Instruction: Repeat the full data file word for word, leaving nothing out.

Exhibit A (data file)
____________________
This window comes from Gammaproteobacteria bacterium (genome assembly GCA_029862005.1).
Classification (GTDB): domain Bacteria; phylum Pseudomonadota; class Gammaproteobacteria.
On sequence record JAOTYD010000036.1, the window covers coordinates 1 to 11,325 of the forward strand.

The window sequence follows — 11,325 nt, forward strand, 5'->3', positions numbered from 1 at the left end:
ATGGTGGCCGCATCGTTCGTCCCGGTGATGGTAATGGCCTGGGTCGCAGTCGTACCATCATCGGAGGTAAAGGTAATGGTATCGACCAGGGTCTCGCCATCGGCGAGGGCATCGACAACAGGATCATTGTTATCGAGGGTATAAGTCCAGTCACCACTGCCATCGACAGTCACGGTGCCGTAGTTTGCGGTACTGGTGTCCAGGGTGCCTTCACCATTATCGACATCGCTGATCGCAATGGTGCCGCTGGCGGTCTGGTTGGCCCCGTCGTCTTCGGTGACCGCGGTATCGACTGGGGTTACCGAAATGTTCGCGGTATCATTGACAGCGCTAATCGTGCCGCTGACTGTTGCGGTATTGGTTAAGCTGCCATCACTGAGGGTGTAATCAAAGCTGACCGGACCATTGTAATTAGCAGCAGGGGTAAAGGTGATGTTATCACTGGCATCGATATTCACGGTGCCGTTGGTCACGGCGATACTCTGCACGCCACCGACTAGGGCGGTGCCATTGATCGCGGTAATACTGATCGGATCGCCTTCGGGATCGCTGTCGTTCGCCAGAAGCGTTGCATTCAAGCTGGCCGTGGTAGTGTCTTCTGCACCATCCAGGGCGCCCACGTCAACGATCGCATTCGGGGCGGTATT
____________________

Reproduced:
This window comes from Gammaproteobacteria bacterium (genome assembly GCA_029862005.1).
Classification (GTDB): domain Bacteria; phylum Pseudomonadota; class Gammaproteobacteria.
On sequence record JAOTYD010000036.1, the window covers coordinates 1 to 11,325 of the forward strand.

The window sequence follows — 11,325 nt, forward strand, 5'->3', positions numbered from 1 at the left end:
ATGGTGGCCGCATCGTTCGTCCCGGTGATGGTAATGGCCTGGGTCGCAGTCGTACCATCATCGGAGGTAAAGGTAATGGTATCGACCAGGGTCTCGCCATCGGCGAGGGCATCGACAACAGGATCATTGTTATCGAGGGTATAAGTCCAGTCACCACTGCCATCGACAGTCACGGTGCCGTAGTTTGCGGTACTGGTGTCCAGGGTGCCTTCACCATTATCGACATCGCTGATCGCAATGGTGCCGCTGGCGGTCTGGTTGGCCCCGTCGTCTTCGGTGACCGCGGTATCGACTGGGGTTACCGAAATGTTCGCGGTATCATTGACAGCGCTAATCGTGCCGCTGACTGTTGCGGTATTGGTTAAGCTGCCATCACTGAGGGTGTAATCAAAGCTGACCGGACCATTGTAATTAGCAGCAGGGGTAAAGGTGATGTTATCACTGGCATCGATATTCACGGTGCCGTTGGTCACGGCGATACTCTGCACGCCACCGACTAGGGCGGTGCCATTGATCGCGGTAATACTGATCGGATCGCCTTCGGGATCGCTGTCGTTCGCCAGAAGCGTTGCATTCAAGCTGGCCGTGGTAGTGTCTTCTGCACCATCCAGGGCGCCCACGTCAACGATCGCATTCGGGGCGGTATT